November 3, 2009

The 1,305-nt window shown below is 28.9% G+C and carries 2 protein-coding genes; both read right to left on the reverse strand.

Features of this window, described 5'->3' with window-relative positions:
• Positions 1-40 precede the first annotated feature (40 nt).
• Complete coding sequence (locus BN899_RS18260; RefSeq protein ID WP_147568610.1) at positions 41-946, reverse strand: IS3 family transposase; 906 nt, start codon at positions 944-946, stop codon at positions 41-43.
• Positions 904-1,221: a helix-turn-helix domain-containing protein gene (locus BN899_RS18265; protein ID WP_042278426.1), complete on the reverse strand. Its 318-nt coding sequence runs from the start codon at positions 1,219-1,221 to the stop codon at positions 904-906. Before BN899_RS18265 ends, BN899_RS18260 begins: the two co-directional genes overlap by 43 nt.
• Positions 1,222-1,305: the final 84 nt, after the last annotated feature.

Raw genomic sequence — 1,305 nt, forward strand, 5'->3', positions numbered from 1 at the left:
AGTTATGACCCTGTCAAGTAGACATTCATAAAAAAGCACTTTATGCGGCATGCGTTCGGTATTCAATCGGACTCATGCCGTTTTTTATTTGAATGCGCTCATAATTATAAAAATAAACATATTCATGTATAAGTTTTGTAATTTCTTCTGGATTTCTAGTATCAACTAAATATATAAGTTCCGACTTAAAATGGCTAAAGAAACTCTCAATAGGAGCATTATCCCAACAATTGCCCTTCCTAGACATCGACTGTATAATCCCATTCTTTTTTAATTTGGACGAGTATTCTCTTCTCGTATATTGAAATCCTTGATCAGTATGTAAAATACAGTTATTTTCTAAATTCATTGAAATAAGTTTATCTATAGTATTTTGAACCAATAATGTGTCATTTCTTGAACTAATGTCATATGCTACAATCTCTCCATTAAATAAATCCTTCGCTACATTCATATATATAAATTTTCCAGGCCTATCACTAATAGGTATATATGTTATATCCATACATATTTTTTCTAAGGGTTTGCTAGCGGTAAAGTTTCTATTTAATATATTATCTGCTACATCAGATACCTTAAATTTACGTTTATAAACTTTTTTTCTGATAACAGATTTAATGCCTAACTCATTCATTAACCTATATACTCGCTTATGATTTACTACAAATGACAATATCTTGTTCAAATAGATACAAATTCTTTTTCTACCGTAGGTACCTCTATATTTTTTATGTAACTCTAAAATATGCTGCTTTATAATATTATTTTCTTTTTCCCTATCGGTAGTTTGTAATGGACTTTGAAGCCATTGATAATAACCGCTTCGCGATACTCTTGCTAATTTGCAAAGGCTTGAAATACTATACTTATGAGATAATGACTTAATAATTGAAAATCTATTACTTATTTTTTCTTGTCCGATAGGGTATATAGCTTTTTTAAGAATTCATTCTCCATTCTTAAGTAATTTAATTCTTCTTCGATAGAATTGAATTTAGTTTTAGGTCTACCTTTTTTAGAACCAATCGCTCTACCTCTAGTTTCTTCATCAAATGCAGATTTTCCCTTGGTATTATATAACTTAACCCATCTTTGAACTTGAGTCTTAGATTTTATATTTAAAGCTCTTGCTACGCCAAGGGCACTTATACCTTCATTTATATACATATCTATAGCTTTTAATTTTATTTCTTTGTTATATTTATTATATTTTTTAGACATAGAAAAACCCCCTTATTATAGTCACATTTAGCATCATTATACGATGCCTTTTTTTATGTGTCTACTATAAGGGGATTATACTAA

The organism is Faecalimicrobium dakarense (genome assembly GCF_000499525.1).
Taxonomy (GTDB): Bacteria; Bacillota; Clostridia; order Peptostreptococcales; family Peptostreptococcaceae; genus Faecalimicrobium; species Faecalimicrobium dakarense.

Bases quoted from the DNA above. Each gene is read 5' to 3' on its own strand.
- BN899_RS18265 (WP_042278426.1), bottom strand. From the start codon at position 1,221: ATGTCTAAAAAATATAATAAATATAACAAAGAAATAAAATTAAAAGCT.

Raustiala, Kal, Does the Constitution Follow the Flag?: The Evolution of Territoriality in American Law (Oxford & New York: Oxford U. Press, 2009) (Notwithstanding the catchy title—no doubt chosen for marketing purposes--, the focus of this book is not constitutionality but rather territoriality. That is, the title should be dropped and the subtitle elevated to full-title status. How and when does a nation’s law apply outside and within its territorial borders. “This book is about the way that geography shapes legal rules and understandings—and how fundamental changes in American power and in world politics have challenged and sometimes altered the traditionally territorial system of American law. Do U.S. laws stop at the water’s edge? If not, do they operate differently beyond American territory? At one level, these questions are narrow and lawyerly, and there is indeed a large legal literature on these topics. At another level, however, the nature of the connection between law and land raises profoundly significant political, economic, and social questions.” ”. . . In a deep sense legal power is defined territorially, and has been since the sovereign state came into being in seventeenth-century Europe. The basic jurisprudential principles is a simple one: where you are determines what rules you are governed by.” “Yet, perhaps precisely because this principle of territoriality is so commonplace, it is rarely examined and surprisingly ill defended.” Id. at v-vi. “This book has several aims. The first is to explain why territoriality is a significant concept and why the American legal system, like other legal systems, has traditionally been presumptively territorial.” “[The] second aim is to trace, in very broad brushstrokes, the evolution of territoriality in American law from the founding era to today. Territoriality has always been an important principle, but as a practice, as well as a principle, it has a complicated past (and an even more complicated present). Id. at vi. “[The] final aim is to advance several claims about the evolution of territoriality. First, extraterritoriality has shown surprising continuity in its purpose even as its form has changed. . . . But despite dramatic changes in form, the primary function of extraterritoriality has remained much the same. That function . . . is to manage and minimize the legal differences entrenched by Westphalian sovereignty.”* “Second, extraterritoriality is paralleled by what I call intraterritoriality. Just as extraterritoriality has long been a way to conceptually redraw maps, te redefine what is inside and outside the scope of a sovereign’s law, intraterritoriality has served to delineate differences within national borders, particularly as the United Sates grew in size and power. Intraterritorial doctrines, such as the claim that some constitutional rights do not in some American territory, reflect the tension between the demands of liberal constitutionalism and the imperatives of global power politics.” Id. at vii. *See the Treaty of Westphalia in 1648.)